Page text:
Confiscating my administration’s information is stealing. The Democrats are thieves, pure and simple. There’s a website with Democratic family trees that shows their relatives were thieves also. That’s how it happens, through gene stuff, the stealing thing. They can’t be trusted with our money, or with our information. Does that answer your question?

  • Maybe this – here’s what I’ll do, Agnes … half of America thinks I’m the president. So I’ll give the Democrats half my papers. I have a lot of papers. I’ll give them half. It’s the art of the deal.



Amy Lighthouse is a self-described over-achiever, who worked at Snapchat and Apple before going into venture capital. During the initial Covid onslaught, she wrote for The Lemonade Stand offering strategies of how to cope with quarantine and staying in. Her recipes and cable television suggestions have boosted the spirits of numerous households who credit Amy with keeping a number of families from harming each other.


  • Prep Time: 20 MINUTES
  • Cook Time: 20 MINUTES
  • Total Time: 40 MINUTES
  • Servings: 6
  • Calories Per Serving: 556


  • 2 pounds boneless skinless chicken breasts cut into bite size chunks
  • 3 tablespoons extra virgin olive oil
  • 2 tablespoons balsamic vinegar
  • 2 teaspoons smoked paprika
  • 2 tablespoons chopped fresh oregano (or 1 tablespoon dried)
  • 1 small shallot, chopped
  • 2 cloves garlic, minced or grated
  • zest and juice of 1 lemon
  • 1 pinch crushed red pepper flakes
  • kosher salt and black pepper
  • 2-3 cups cooked orzo or couscous, for serving
  • 1 roasted red pepper, sliced
  • 8 ounces feta cheese, cubed or crumbled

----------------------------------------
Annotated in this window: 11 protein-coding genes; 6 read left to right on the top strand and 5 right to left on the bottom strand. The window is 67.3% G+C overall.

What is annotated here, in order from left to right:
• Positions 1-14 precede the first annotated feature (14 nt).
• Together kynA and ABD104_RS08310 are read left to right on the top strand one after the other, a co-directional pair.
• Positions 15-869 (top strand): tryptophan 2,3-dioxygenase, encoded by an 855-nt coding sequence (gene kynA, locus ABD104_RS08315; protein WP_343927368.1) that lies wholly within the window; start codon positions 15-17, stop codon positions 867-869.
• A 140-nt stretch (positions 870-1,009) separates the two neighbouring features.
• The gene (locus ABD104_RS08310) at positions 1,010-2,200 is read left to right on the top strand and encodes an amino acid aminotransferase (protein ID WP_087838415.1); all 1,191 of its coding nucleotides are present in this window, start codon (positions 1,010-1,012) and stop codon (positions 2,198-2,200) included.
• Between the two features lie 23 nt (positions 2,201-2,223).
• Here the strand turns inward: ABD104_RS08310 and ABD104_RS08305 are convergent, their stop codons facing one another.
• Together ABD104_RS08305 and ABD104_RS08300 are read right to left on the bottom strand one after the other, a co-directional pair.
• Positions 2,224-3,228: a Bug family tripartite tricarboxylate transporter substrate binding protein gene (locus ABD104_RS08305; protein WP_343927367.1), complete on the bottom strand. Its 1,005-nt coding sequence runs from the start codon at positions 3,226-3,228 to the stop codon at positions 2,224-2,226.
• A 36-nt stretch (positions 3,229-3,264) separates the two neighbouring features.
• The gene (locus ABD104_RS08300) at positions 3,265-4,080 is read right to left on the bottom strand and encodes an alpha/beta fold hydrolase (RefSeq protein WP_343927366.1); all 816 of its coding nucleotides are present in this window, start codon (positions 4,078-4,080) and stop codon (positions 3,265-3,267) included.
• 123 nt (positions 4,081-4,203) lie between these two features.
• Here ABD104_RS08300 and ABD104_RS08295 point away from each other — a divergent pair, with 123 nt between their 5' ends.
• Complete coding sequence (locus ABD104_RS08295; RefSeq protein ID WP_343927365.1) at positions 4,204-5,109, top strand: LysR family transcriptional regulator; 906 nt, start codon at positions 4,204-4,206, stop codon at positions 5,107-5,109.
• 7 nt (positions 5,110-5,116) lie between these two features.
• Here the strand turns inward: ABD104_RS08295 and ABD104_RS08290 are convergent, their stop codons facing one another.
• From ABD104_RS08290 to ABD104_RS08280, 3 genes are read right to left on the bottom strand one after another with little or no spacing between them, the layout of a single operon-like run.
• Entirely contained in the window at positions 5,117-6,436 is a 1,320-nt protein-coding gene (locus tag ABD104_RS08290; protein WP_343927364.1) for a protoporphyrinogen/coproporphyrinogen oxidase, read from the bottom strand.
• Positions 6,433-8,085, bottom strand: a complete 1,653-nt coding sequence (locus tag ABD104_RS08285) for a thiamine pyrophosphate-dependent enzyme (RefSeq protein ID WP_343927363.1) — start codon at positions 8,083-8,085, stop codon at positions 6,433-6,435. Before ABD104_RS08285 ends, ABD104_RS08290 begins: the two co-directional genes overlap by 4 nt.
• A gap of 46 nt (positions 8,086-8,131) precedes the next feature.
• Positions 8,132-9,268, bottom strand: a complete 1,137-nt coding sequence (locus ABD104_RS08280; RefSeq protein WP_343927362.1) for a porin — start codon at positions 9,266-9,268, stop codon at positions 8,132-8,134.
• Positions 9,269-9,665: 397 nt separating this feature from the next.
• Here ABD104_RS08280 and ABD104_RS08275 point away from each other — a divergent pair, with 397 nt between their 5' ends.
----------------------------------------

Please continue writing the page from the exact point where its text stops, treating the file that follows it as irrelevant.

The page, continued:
• sliced avocado, Persian cucumbers, olives, and basil, for serving

Sizzled Mint Goddess Sauce

  • 1/4 cup extra virgin olive oil
  • 1 tablespoon chopped fresh mint
  • 1 cup plain Greek Yogurt
  • 1/2 cup fresh basil or parsley, chopped
  • juice from 1 lemon/1 jalapeño, halved and seeded
  • 1 teaspoon cumin
  • kosher salt


1. In a gallon size zip top bag, combine the chicken, olive oil, balsamic vinegar, paprika, oregano, shallots, garlic, lemon juice, lemon zest, crushed red pepper, and a large pinch of salt. Marinate for 15 minutes or up to overnight in the fridge.

2. Meanwhile, make the yogurt. Heat the olive oil in a small skillet over medium heat. When the oil shimmers, remove from the heat and stir in the mint, it will sizzle up. Then set aside.

3. In a medium bowl, combine the yogurt, basil, lemon juice, jalapeño, cumin, and a pinch of salt. 

4. Set your grill, grill pan or skillet to medium-high heat. Take skewers and thread the chicken pieces on. Alternately, you can roast the chicken at 400 degrees for 20-30 minutes.

5. Grill the skewers until lightly charred and cooked through, turning them occasionally throughout cooking, about 10 to 12 minutes total. 

6. To serve, spread the yogurt sauce onto plates and drizzle with the mint oil. Add the orzo, peppers, feta, avocado, cucumbers, olives, and chicken. Sprinkle on some greens and herbs. Enjoy!


The Lemonade Stand

The Lemonade Stand is proud to announce the availability of a new novel.

Virgin Rodeo

Virgin Rodeo Illustration

For most of his life, 44-year-old Henry Drudge was the epitome of being ordinary. Tethered to his insecurities, he often found himself residing in a perpetual whirlpool of self-doubt, consequently becoming a man who made no one’s speed dial. This would all change when Henry gathered the courage to make a citizen’s arrest.

During the Covid pandemic of 2020, Henry travels along the lower half of the California coastline from Monterey to Big Sur to La Jolla, intent upon breaking up an underage sex ring centered in his hometown of Santa Barbara. Henry would first have to buy a gun as backup, and then figure out who to arrest. He never claimed he knew what he was doing. 

Chapter One – Virgin Rodeo (link)

This book is exclusively available at Chaucer’s book store in Santa Barbara.